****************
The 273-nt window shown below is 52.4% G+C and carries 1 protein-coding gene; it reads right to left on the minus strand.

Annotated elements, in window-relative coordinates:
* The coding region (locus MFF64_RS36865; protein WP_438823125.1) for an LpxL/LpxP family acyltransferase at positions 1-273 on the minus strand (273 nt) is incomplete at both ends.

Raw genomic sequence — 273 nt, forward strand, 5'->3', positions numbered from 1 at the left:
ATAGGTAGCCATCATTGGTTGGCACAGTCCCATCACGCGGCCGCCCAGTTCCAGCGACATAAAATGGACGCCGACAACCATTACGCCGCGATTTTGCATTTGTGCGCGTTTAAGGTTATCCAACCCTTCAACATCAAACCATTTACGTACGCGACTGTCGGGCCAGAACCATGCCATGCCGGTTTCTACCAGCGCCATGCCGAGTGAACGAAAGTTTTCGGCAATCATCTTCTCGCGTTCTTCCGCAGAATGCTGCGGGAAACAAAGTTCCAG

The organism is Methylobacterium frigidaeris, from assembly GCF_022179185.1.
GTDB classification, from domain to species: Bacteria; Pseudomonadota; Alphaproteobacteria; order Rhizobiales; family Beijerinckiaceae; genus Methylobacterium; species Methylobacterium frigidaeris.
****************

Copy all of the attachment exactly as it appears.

The 273-nt window shown below is 52.4% G+C and carries 1 protein-coding gene; it reads right to left on the minus strand.

Annotated elements, in window-relative coordinates:
* The coding region (locus MFF64_RS36865; protein WP_438823125.1) for an LpxL/LpxP family acyltransferase at positions 1-273 on the minus strand (273 nt) is incomplete at both ends.

Raw genomic sequence — 273 nt, forward strand, 5'->3', positions numbered from 1 at the left:
ATAGGTAGCCATCATTGGTTGGCACAGTCCCATCACGCGGCCGCCCAGTTCCAGCGACATAAAATGGACGCCGACAACCATTACGCCGCGATTTTGCATTTGTGCGCGTTTAAGGTTATCCAACCCTTCAACATCAAACCATTTACGTACGCGACTGTCGGGCCAGAACCATGCCATGCCGGTTTCTACCAGCGCCATGCCGAGTGAACGAAAGTTTTCGGCAATCATCTTCTCGCGTTCTTCCGCAGAATGCTGCGGGAAACAAAGTTCCAG

The organism is Methylobacterium frigidaeris, from assembly GCF_022179185.1.
GTDB classification, from domain to species: Bacteria; Pseudomonadota; Alphaproteobacteria; order Rhizobiales; family Beijerinckiaceae; genus Methylobacterium; species Methylobacterium frigidaeris.